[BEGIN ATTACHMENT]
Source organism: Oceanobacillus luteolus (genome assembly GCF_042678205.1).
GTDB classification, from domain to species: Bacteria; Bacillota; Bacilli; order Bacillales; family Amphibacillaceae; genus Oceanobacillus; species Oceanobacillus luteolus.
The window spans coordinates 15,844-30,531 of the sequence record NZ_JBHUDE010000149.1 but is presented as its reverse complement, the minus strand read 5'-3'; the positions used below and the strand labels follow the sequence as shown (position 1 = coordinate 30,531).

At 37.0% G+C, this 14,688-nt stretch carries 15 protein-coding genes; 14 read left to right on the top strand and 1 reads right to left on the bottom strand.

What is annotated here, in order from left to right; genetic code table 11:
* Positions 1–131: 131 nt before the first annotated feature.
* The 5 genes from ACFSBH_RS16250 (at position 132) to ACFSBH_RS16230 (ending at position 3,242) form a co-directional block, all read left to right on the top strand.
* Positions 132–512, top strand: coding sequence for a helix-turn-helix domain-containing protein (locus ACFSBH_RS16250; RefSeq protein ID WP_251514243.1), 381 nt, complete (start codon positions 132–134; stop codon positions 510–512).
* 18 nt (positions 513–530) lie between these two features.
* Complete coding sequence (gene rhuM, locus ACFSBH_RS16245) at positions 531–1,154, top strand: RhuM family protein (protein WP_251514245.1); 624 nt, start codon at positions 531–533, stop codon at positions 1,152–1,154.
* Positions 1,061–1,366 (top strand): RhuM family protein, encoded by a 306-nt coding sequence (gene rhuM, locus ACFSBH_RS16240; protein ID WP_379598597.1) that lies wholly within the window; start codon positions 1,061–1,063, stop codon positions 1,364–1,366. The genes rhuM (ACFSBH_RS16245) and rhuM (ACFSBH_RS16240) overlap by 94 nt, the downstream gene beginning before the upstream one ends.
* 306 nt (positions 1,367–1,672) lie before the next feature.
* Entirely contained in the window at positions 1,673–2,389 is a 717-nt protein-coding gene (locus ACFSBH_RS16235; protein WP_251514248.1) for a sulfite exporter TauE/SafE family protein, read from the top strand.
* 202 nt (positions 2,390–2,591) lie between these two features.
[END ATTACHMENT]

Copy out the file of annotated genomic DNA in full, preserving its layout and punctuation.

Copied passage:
Source organism: Oceanobacillus luteolus (genome assembly GCF_042678205.1).
GTDB classification, from domain to species: Bacteria; Bacillota; Bacilli; order Bacillales; family Amphibacillaceae; genus Oceanobacillus; species Oceanobacillus luteolus.
The window spans coordinates 15,844-30,531 of the sequence record NZ_JBHUDE010000149.1 but is presented as its reverse complement, the minus strand read 5'-3'; the positions used below and the strand labels follow the sequence as shown (position 1 = coordinate 30,531).

At 37.0% G+C, this 14,688-nt stretch carries 15 protein-coding genes; 14 read left to right on the top strand and 1 reads right to left on the bottom strand.

What is annotated here, in order from left to right; genetic code table 11:
* Positions 1–131: 131 nt before the first annotated feature.
* The 5 genes from ACFSBH_RS16250 (at position 132) to ACFSBH_RS16230 (ending at position 3,242) form a co-directional block, all read left to right on the top strand.
* Positions 132–512, top strand: coding sequence for a helix-turn-helix domain-containing protein (locus ACFSBH_RS16250; RefSeq protein ID WP_251514243.1), 381 nt, complete (start codon positions 132–134; stop codon positions 510–512).
* 18 nt (positions 513–530) lie between these two features.
* Complete coding sequence (gene rhuM, locus ACFSBH_RS16245) at positions 531–1,154, top strand: RhuM family protein (protein WP_251514245.1); 624 nt, start codon at positions 531–533, stop codon at positions 1,152–1,154.
* Positions 1,061–1,366 (top strand): RhuM family protein, encoded by a 306-nt coding sequence (gene rhuM, locus ACFSBH_RS16240; protein ID WP_379598597.1) that lies wholly within the window; start codon positions 1,061–1,063, stop codon positions 1,364–1,366. The genes rhuM (ACFSBH_RS16245) and rhuM (ACFSBH_RS16240) overlap by 94 nt, the downstream gene beginning before the upstream one ends.
* 306 nt (positions 1,367–1,672) lie before the next feature.
* Entirely contained in the window at positions 1,673–2,389 is a 717-nt protein-coding gene (locus ACFSBH_RS16235; protein WP_251514248.1) for a sulfite exporter TauE/SafE family protein, read from the top strand.
* 202 nt (positions 2,390–2,591) lie between these two features.